Thursday, 11 July 2019

Thursday, or Thereabouts - July 11, 2019

All jammed up!

Lady Spring's cool and damp may have held back those globes of lusciousness some three weeks, but the strawberries are coming on strong now. Better late than never!

Back in the day, some 35+ years ago, when we first arrived in this neck of the woods, picking our own vegetables and fruit was a family affair, a "friends and neighbours" outing too. July began with strawberries and sweet peas. Then the raspberries came along later in July through much of August as did the black currants. Most of the berries became jam, though I always froze some rasps for tarts and pies. And those black currants? Well, those not made into jam, became high spirited...a little something to take the chill off a long winter's night.

Soon we were growing our own veggies. Sugar snap peas stretched up along netting, ripe for the picking by early July along with some radishes. Green and wax beans followed - some eaten fresh, most blanched and frozen, a few pickled. The ever-shortening days of August and September brought in vegetables by the bushel basket. There were carrots, peppers, potatoes and onions all from our own garden. There were beefsteak and roma tomatoes too (all processed and canned for sauces) and for a few years even some corn.

My Dad in the corn patch, August 1983

These days there is no veggie garden out the side door, but there is a Community Supported Agriculture (CSA) farm offering plenty of organic produce. Every Friday from June through October I make the fifteen-minute drive to Zephyr Organics to pick up a box (half share) of just-picked delights.

I still go to the same farm in Mount Albert, Brooks Farms to get my berries each year, but for strawberries, I bypass the fields and head straight into the farm store to pick up a flat or two.

Yesterday @BrooksFarms - a quart of Saskatoon berries caught my eye too!

And by end of day, they're all in a jam!

Sunshine and warmth in a jar, or in this case a bunch of jars!

How sweet it is!

©2019 April Hoeller

Thursday, 4 July 2019

Thursday, or Thereabouts - July 4, 2019

As has been stated here many times in the past, I'm not a fan of hot weather. The 3-H's - hazy, hot and humid are not on my Christmas card list - maybe they should be?? I do know that there are folks out there for whom the ideal summer is an endless parade of sultry days where air temperatures soar past 30°C. To you hot bodies, I apologize for this blast of cold air.

When our children were young, a string of hot days brought challenges. Yes, we had air conditioning in the house but after about three days of indoor life, the blanket forts, videos, and crafts lost their appeal and cabin fever soon raised my indoor temperature beyond tolerable. On those days, we made good an escape. If the budget permitted I'd take them to freeze in a movie theatre. There was something fun about bundling up to sit in a theatre when outside a t-shirt was too warm. There were giggles galore along with occasional complaints about cold noses.

Most often, we headed to the cool Mall. Again out came the jackets. I had rules of course - no fighting, or screaming. Violations were punishable by immediate departure for all. That only happened once. For the most part, these excursions were cheap entertainment - there was always something new to see - and mmmarvellous mmmuffins® (as the shop was known back then), was always good for a snack. The biggest, most exciting discussion was about what muffins to take home for Daddy.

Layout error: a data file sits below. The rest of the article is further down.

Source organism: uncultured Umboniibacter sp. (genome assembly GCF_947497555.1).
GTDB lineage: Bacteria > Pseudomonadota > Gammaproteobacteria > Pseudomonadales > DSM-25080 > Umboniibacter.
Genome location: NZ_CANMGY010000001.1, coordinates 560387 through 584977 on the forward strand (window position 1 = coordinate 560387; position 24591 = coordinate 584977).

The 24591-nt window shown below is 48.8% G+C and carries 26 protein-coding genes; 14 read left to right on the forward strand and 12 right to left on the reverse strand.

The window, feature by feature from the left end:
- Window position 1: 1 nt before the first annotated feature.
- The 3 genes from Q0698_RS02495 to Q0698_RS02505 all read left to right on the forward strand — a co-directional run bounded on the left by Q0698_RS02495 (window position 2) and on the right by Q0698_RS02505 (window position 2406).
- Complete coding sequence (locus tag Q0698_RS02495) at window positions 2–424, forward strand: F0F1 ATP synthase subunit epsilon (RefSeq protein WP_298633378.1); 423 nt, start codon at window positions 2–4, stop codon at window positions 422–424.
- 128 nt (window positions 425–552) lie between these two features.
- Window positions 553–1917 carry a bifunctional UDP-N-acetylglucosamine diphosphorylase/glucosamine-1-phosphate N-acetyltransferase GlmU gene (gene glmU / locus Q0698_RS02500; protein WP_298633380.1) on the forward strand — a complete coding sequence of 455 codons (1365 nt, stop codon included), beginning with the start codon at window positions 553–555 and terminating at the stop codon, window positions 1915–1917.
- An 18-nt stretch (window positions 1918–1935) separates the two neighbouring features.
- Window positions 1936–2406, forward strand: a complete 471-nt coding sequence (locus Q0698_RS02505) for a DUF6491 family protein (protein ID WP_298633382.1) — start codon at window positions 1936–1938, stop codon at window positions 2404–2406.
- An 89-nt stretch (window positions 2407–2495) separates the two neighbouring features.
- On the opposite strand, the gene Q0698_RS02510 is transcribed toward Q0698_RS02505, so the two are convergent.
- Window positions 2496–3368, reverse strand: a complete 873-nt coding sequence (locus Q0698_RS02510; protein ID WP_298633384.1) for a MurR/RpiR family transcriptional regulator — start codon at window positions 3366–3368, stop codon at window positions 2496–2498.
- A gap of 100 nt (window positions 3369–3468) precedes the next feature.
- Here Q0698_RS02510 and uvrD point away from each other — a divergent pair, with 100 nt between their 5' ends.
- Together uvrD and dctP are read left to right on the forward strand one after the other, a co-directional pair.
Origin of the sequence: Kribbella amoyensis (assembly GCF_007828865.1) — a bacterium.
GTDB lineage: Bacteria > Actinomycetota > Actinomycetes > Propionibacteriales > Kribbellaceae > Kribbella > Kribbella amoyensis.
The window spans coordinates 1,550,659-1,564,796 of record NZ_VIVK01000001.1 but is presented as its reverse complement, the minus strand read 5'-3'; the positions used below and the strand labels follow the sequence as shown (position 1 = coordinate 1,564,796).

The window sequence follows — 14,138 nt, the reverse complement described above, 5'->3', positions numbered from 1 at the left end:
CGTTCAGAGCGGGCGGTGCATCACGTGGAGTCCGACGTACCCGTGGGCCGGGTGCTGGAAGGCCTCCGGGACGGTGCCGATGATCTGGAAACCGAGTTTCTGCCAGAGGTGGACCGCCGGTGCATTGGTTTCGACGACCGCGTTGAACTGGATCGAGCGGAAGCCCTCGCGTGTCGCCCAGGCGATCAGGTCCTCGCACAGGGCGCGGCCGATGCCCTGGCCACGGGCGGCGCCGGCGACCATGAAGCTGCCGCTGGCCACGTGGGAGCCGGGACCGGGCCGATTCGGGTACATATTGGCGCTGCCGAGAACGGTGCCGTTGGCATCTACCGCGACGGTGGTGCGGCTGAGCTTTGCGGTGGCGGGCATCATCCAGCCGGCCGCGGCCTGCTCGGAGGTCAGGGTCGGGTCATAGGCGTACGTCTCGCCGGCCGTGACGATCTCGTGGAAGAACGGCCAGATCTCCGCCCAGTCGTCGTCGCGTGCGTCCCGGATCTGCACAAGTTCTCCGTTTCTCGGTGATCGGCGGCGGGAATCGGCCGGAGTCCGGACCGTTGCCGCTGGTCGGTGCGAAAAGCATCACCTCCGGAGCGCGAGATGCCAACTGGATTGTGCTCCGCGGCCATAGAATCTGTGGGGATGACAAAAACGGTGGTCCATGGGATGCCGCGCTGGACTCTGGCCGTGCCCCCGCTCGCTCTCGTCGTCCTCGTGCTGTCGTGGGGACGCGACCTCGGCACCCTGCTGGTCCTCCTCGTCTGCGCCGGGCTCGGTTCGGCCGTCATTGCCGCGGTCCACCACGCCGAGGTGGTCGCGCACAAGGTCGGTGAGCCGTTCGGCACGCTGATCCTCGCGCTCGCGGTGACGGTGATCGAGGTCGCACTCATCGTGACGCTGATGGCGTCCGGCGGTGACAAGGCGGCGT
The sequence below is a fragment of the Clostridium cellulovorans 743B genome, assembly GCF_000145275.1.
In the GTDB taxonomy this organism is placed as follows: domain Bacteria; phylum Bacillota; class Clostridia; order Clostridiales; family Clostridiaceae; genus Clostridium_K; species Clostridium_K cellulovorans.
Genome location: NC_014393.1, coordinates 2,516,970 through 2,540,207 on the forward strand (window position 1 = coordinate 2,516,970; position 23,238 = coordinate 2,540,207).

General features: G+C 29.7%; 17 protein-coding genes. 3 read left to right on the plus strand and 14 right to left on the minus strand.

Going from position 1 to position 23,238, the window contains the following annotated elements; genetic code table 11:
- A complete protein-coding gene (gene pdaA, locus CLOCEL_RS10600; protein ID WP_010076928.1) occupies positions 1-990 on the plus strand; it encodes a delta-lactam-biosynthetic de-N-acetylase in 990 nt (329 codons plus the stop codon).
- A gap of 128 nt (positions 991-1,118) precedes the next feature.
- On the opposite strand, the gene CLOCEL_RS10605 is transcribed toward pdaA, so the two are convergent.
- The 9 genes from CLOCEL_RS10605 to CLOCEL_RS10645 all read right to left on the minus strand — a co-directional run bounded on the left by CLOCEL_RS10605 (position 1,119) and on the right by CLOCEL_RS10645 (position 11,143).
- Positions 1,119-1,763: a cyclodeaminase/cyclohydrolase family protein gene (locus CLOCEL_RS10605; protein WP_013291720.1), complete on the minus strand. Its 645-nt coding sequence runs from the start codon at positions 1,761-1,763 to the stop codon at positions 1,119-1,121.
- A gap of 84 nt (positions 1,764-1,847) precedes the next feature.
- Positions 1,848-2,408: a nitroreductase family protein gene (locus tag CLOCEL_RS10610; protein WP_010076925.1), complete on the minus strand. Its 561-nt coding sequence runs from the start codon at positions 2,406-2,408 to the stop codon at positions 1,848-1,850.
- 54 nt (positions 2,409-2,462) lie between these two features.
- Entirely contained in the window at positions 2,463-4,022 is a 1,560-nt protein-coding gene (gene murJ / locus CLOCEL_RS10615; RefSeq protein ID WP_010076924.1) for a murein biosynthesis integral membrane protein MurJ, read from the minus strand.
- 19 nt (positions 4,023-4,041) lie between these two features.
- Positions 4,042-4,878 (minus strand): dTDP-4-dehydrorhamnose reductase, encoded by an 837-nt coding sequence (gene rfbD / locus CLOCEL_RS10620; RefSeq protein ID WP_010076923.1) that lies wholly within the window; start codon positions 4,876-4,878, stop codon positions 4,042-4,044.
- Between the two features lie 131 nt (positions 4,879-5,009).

The mall outing always included some small toy, craft, colouring book and maybe even brand new crayons or markers from Lewiscraft (no longer a retailer). Sometimes there was even lunch out in the food court. Then with muffins and nick knacks and smiles, we headed home, where there were homemade popsicles, lemonade and rest before supper. Then it was off to the baseball diamond or soccer pitch, and sometimes both depending on which child was playing when.

Those were the days, the best kind of 3-H days -

Happy, Healthy, Home


©2019 April Hoeller

Monday, 1 July 2019

Monday NO Moanings - Canada Day July 1, 2019

It's Canada Day in this fair land...

I am humbly grateful to have my home on this piece of land in Canada.  
I am keenly aware of the debt I owe to the original keepers of this land.

I acknowledge the Anishinabewaki ᐊᓂᔑᓈᐯᐗᑭ, Huron-Wendat, and Haudenosaunee.
I also acknowledge the Chippewas of Georgina Island First Nation as my close neighbour.

I recognize the contributions that have been made by the Métis, Inuit, and other Indigenous Peoples
in shaping and strengthening our communities.

I thank all the generations of people who have taken care of this land for thousands of years.

On July 1, 1960, John Diefenbaker, Canada's 13th Prime Minister, introduced the Canadian Bill of Rights in Parliament with these words:

"I am a Canadian!
Free to speak without fear,
Free to worship in my own way,
Free to stand for what I think right,
Free to oppose what I believe wrong,
Free to choose those who shall govern my country.
This heritage of freedom I pledge to uphold for myself and mankind."

I'm thrilled and proud to be a part of the colourful mosaic that is my home and native land. We're not perfect, not by a long shot; we're not without problems; we've got critical issues and controversies that need tending, but not right now. Let the problems and politics, failures and controversies take a back seat today.

Happy Canada Day, eh!

©2019 April Hoeller

Thursday, 27 June 2019

Thursday, or Thereabouts - June 27, 2019

Tomorrow, 7am will be silent.
Tomorrow, no windows will resonate with the rumble of school buses.
Tomorrow the 3pm 'rush hour' convoy of those same buses returning their precious cargo home, will be absent.

The rhythm of my day will be a little disturbed tomorrow, and even more so come Tuesday, without these timepieces; like the bell and drum towers of ancient China, they signal the opening and closing of the day. I'll get over it, of course, the sun streaming in my bedroom window will see to that, and come September I'll be disturbed again, this time by the return of the yellow rumblers to my street. Ah, but that begins all tomorrow.